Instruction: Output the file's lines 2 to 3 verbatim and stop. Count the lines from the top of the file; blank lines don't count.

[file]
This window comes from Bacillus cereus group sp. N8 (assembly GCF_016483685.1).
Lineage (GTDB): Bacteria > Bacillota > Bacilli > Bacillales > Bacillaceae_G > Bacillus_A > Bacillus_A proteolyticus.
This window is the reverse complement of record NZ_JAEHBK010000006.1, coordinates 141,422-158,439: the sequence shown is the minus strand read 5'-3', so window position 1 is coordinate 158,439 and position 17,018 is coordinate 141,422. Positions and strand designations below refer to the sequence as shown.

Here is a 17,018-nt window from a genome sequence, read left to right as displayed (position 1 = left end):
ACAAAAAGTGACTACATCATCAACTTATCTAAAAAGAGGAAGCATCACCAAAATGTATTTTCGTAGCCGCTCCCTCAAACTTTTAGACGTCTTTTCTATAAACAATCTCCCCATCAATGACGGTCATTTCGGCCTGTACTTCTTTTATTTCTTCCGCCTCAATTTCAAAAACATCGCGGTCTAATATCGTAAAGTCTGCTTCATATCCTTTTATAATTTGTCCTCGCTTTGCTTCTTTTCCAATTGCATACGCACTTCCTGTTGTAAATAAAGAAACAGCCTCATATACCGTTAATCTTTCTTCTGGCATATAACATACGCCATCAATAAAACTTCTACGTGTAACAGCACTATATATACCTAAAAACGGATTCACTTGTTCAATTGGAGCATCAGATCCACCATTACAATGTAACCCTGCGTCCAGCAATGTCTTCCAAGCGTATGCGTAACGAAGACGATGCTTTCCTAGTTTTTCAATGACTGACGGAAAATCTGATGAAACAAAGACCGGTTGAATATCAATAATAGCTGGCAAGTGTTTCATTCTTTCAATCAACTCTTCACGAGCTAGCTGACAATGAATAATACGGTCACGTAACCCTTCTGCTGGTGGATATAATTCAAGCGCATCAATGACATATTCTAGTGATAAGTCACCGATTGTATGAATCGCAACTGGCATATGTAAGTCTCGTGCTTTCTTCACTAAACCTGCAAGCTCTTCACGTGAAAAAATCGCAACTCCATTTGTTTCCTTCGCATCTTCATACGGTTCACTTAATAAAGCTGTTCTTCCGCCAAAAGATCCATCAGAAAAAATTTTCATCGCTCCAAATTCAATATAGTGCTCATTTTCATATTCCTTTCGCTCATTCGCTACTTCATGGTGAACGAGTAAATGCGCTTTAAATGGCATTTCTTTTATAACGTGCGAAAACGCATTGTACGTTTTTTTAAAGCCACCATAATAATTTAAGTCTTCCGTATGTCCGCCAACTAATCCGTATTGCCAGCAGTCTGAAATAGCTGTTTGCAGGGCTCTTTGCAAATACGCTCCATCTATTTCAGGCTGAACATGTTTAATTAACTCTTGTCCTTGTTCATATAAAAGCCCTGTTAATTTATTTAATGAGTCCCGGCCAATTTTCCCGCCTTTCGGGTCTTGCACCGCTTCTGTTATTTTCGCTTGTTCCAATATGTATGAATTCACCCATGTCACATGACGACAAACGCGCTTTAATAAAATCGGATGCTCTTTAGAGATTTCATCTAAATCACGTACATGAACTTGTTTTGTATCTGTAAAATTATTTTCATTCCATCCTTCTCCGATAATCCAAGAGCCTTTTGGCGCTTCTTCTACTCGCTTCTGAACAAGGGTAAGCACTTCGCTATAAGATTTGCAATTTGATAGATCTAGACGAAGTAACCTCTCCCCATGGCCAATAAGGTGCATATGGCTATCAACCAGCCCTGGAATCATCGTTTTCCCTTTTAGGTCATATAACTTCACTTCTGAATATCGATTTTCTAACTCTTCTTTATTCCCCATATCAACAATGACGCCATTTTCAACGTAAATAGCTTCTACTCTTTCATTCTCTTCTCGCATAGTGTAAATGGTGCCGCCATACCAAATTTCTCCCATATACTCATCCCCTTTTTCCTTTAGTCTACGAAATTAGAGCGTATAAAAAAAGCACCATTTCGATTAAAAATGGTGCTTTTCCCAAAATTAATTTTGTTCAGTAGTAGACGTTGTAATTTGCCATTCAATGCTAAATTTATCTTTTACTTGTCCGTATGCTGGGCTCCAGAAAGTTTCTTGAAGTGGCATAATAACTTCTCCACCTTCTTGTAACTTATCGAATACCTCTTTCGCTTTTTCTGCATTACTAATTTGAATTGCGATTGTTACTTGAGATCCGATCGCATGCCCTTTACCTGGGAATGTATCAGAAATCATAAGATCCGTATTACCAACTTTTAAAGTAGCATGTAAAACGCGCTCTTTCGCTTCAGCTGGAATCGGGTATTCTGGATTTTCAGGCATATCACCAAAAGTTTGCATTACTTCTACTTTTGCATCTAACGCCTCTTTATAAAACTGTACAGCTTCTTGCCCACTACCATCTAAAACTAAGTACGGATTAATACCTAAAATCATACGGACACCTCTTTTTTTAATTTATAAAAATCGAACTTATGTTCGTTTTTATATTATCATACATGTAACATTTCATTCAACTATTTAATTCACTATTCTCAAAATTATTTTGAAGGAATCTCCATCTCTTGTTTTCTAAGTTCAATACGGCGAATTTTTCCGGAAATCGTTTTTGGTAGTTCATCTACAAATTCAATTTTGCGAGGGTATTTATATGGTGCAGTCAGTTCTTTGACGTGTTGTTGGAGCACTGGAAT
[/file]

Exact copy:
Lineage (GTDB): Bacteria > Bacillota > Bacilli > Bacillales > Bacillaceae_G > Bacillus_A > Bacillus_A proteolyticus.
This window is the reverse complement of record NZ_JAEHBK010000006.1, coordinates 141,422-158,439: the sequence shown is the minus strand read 5'-3', so window position 1 is coordinate 158,439 and position 17,018 is coordinate 141,422. Positions and strand designations below refer to the sequence as shown.